A couple of months after, being under the care and protection of guerillas, clandestinely moving from secret haven to another, from town to town, the pilot with shoulders, back and neck pain unabating, is rescued via sea plane. He is flown out of the war zone unto military hospitals back in the U.S. for critical cure and convalescence. He had a broken neck and damaged spine, requiring a series of surgical attention. His care was assigned to a young and pretty Navy nurse. Hospital bedside romance buds and blossoms. They date. They wed. The pilot becomes a public school teacher, eventually a Principal. His nurse/wife stayed home to be a housewife and mother to eight children, five boys and three girls.
One of the boys, also becoming a public school teacher, having come to know of his father’s odyssey, vowed to trace the path of his father’s dramatic rescue, perilous odyssey and survival. He wrote: “We went to the Philippines to better understand what happened to young Ensign Foye …. to understand more about the Philippines during World War II, and to understand the Philippine culture that led to such sacrifice on their part to save” a downed Navy pilot.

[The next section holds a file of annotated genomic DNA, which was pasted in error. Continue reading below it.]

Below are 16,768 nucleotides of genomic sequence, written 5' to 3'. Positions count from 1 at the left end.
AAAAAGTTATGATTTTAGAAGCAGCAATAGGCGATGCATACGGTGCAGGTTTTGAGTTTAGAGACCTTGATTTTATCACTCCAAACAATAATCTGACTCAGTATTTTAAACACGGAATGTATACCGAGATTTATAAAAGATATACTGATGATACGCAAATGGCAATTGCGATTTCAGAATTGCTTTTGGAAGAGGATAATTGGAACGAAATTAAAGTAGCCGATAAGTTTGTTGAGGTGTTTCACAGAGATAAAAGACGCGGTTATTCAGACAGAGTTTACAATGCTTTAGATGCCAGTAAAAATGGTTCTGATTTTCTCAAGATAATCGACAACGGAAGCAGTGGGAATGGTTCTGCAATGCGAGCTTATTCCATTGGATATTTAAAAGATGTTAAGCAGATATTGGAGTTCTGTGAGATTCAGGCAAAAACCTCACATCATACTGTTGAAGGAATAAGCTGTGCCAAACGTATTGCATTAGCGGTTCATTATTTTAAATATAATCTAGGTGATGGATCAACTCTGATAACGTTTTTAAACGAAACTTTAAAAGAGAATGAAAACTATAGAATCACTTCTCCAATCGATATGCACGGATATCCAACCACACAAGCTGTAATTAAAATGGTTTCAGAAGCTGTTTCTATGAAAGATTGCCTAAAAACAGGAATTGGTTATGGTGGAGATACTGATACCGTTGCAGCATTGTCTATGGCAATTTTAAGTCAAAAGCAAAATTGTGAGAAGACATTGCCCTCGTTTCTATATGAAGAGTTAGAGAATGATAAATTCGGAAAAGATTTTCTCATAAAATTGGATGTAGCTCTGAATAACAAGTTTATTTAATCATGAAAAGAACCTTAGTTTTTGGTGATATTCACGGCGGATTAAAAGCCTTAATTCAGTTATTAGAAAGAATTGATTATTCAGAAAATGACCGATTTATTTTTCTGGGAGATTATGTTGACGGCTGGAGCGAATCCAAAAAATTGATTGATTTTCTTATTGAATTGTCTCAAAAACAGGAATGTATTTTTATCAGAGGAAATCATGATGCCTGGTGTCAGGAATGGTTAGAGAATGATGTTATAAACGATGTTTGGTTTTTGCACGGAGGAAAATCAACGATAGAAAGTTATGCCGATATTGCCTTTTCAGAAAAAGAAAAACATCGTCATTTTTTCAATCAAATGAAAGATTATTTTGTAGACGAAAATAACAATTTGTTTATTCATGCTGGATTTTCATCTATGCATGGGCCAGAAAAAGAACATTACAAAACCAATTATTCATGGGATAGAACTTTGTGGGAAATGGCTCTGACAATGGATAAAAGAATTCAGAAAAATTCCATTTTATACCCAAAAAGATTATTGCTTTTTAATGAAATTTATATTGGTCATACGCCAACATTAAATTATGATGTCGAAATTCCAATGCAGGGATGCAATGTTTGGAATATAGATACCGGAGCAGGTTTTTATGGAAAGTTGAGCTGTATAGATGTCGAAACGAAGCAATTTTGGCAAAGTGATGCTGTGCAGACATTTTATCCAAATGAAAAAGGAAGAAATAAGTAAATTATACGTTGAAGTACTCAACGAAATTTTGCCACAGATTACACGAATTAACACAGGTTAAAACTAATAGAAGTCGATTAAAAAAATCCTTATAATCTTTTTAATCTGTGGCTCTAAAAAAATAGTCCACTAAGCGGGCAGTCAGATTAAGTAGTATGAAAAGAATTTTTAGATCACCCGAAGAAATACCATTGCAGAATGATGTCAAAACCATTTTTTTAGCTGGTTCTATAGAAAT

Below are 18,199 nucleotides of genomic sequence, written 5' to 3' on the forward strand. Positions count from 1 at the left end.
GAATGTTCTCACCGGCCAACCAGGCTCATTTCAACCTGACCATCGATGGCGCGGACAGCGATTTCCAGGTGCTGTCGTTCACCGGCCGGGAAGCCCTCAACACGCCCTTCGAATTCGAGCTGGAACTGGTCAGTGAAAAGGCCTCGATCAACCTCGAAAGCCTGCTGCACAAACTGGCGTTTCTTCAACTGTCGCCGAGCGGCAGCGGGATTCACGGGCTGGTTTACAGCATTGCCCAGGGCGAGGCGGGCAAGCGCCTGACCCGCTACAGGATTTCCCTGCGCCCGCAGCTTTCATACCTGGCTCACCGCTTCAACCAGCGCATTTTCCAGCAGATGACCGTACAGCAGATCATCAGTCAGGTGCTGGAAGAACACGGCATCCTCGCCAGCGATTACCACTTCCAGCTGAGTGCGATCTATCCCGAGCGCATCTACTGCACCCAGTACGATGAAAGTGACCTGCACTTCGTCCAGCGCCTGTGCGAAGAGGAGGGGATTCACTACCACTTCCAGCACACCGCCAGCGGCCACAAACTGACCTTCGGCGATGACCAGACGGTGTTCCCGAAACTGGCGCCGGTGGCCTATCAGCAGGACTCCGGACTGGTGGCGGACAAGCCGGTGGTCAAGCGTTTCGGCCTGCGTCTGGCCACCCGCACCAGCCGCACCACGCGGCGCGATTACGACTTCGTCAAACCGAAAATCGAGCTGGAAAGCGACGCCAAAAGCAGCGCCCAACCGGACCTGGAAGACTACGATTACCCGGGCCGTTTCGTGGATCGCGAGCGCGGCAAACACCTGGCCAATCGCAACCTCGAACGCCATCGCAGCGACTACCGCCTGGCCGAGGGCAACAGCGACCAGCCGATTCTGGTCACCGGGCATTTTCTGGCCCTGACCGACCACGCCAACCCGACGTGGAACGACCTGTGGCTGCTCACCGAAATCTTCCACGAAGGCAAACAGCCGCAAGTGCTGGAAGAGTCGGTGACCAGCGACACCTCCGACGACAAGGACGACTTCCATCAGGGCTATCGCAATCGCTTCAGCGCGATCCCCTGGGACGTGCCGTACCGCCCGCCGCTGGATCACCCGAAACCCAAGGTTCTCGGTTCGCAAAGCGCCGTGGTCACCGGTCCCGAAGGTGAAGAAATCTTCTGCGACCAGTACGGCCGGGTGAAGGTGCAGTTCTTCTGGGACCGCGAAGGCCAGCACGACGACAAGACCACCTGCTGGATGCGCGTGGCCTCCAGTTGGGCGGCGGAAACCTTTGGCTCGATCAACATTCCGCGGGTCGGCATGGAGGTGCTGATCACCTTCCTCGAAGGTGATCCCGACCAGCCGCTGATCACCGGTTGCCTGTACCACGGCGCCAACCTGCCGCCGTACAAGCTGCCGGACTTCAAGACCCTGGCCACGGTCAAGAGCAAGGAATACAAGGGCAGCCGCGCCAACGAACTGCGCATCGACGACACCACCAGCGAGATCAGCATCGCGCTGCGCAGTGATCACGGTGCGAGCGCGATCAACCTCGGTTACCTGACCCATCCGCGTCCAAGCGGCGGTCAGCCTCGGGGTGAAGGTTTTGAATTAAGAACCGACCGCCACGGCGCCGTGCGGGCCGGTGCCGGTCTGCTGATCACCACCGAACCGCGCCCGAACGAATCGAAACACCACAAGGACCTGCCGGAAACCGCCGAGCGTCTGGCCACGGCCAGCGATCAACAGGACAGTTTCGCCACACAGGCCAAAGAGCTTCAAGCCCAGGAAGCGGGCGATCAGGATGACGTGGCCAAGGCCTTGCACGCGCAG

Navy Ensign William Foye, not quite 24, began this fateful day before dawn, flying out from the deck of the USS Enterprise, the celebrated WW II aircraft carrier, then afloat way out east of Polillo island in Quezon province. This was all prelude and part of the unfolding war drama, the retaking of the Philippines.
October 18, 2019, Friday next, marks the 75th anniversary of that Hellcat flame out and its pilot parachuting towards the unknowable.
Author/son, Richard P. Foye captured in his book the events that followed, highlighted by the results of that avowed visit to Luzon to trace his father’s trek. The narrative drew support from official war records, personal accounts, meetings and interviews with surviving witnesses and descendants of participants in the rescue and care of Ensign Foye. They are all named and acknowledged in the book. In 2015, Richard with his wife, Delia, visited all the areas that figured in the perilous war adventure of their father. Sister Kathleen (Foye MacLennan) joined the visit of goodwill and gratitude.